One of the most important tools in a police officer’s arsenal of law enforcement techniques is what’s called a Terry stop. However, one of the law enforcement techniques that is the most susceptible to misuse is the Terry stop. In a recent drug case from southeastern Maryland, the Court of Special Appeals overturned a man’s conviction, concluding that the Terry stop in his case was improper. The case is a clear reminder of the limitations of law enforcement’s authority to engage in warrantless stop-and-frisk searches of citizens.
The incident began with an anonymous tip phoned in to a Delmar Police officer. The tip asserted that a man wearing gray sweatpants and a Chicago Bulls cap was standing in front of an apartment building with a gun in the waistband of his pants. Later, the officer received a call from a dispatcher that again described a gun-toting man in sweatpants and a Bulls hat in front of the apartment building.
The officer eventually found the man in the Bulls cap. The officer approached the man and eventually engaged in a pat-down of the man. The officer never found a gun but did find drugs and drug paraphernalia.
The state brought multiple drug charges, including possession of heroin and possession of drug paraphernalia. The central thrust of the man’s case was that the officer did not have the right to conduct the search that uncovered the drugs and contraband, and all of that evidence should be suppressed at trial. The trial judge described the police’s basis for the search as “very thin” but declined to suppress. The man was convicted.
On appeal, the Court of Special Appeals threw out the conviction. The evidence should have been suppressed, that court decided. It all came down to the exact limits of law enforcement’s authority to conduct a type of warrantless search known as a Terry stop, which took its name from the 1968 U.S. Supreme Court case of Terry v. Ohio. In that decision, the high court declared that, in some circumstances, police could engage in searches of citizens, even without a warrant and without probable cause.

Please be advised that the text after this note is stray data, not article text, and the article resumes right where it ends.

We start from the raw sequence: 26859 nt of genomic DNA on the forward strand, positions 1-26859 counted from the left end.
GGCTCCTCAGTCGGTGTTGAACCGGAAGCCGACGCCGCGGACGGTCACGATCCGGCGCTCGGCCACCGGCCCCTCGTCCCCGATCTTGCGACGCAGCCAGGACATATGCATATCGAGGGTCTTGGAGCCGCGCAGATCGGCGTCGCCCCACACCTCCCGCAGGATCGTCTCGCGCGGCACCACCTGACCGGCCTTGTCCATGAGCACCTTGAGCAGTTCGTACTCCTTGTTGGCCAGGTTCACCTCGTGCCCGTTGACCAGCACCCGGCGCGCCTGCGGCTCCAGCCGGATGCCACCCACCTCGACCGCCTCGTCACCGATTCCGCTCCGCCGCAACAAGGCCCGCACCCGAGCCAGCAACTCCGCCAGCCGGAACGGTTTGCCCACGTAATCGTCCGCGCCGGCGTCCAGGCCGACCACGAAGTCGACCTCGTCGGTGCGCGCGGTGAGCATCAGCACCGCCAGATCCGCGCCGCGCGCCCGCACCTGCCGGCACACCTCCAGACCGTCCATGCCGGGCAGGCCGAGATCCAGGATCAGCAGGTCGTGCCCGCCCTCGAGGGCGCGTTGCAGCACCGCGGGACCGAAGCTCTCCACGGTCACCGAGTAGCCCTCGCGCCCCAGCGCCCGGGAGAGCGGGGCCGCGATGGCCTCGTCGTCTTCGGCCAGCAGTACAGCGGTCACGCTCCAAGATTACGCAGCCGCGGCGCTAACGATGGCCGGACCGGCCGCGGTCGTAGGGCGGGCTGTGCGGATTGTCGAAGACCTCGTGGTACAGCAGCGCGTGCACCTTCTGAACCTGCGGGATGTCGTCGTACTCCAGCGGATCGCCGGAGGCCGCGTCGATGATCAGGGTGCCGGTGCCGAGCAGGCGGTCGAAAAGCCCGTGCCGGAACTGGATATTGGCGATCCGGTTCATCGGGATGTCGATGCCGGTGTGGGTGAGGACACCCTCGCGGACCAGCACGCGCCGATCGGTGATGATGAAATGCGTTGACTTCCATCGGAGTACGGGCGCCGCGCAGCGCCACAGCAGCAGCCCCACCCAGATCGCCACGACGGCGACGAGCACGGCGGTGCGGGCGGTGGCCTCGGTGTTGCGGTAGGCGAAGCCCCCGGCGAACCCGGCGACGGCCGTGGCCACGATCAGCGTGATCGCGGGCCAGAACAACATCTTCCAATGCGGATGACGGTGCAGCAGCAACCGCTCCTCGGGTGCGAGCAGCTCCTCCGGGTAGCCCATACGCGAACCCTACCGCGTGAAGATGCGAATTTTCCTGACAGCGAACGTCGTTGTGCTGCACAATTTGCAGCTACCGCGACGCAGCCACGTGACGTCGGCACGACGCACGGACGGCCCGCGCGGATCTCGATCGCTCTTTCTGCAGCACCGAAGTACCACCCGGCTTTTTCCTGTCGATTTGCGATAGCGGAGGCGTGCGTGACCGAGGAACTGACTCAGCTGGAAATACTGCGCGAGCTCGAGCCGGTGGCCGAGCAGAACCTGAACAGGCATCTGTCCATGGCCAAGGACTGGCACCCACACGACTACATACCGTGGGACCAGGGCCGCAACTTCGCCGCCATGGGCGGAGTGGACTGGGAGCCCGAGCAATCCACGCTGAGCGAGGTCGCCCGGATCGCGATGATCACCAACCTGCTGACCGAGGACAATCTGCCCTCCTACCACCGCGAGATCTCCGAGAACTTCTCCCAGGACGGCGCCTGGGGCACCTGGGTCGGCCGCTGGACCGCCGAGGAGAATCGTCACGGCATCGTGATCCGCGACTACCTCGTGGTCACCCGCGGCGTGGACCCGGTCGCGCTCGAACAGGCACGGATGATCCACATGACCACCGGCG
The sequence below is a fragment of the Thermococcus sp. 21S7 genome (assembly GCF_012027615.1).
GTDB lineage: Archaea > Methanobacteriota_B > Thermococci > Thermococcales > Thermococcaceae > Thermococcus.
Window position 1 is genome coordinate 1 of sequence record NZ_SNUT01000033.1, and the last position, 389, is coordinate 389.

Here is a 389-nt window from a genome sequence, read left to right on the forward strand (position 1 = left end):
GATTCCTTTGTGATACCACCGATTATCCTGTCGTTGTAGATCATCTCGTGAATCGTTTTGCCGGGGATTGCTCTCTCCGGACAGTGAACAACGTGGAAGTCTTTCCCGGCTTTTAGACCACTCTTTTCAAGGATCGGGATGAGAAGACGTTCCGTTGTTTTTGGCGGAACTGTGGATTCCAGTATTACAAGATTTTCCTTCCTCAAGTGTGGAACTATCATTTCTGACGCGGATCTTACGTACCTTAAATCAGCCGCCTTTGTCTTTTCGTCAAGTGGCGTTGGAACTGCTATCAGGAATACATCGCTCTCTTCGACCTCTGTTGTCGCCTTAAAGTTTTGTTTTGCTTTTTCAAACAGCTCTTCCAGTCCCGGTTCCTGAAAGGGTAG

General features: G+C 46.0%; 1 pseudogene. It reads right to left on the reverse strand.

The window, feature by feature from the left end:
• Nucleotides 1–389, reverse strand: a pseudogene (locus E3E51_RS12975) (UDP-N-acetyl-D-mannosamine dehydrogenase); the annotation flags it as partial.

These types of “Terry frisk” searches have substantial limitations, however. The police still must have what’s called a reasonable suspicion. Even if the officer has the necessary degree of reasonable suspicion to make a stop without a warrant (a “Terry stop”), that doesn’t necessarily mean that the police have the right to search that person without a warrant (a “Terry frisk”) because the justification required for a Terry frisk is separate and different from what’s needed to justify a Terry stop.
In both types of scenarios, the key is that the police must have a “reasonable articulable particularized and individualized suspicion.” In this case, the officer had a suspicion, based upon the tip, that the man might have a gun. The officer’s stop and initial pat-down revealed only a “soft bulge” in the man’s front pants pocket that could not be interpreted as a gun or any other weapon. The officer, the appeals court explained, should have finished patting down the man for weapons and, once he assured himself the man had none, concluded his searching. “Whatever else the appellant may have had on his person was constitutionally beside the point,” according to the court.
The officer didn’t stop there, and that’s when the search exceeded constitutional authority. This meant that the evidence should have been suppressed as a Fourth Amendment violation.
To make certain that your rights are protected to the maximum extent possible, consult skilled Maryland drug crime attorney Anthony A. Fatemi, who has been working for many years to provide a defense to those accused of crimes. Contact us at 301-519-2801 or via our online form.
More blog posts:
What Happens When the State’s Expert Lies on the Stand in a Maryland Criminal Trial, Maryland Criminal Lawyer Blog, Nov. 4, 2016
Maryland Court of Appeals Rules in Favor of Petition for Post Conviction Relief, Maryland Criminal Lawyer Blog, Feb. 5, 2016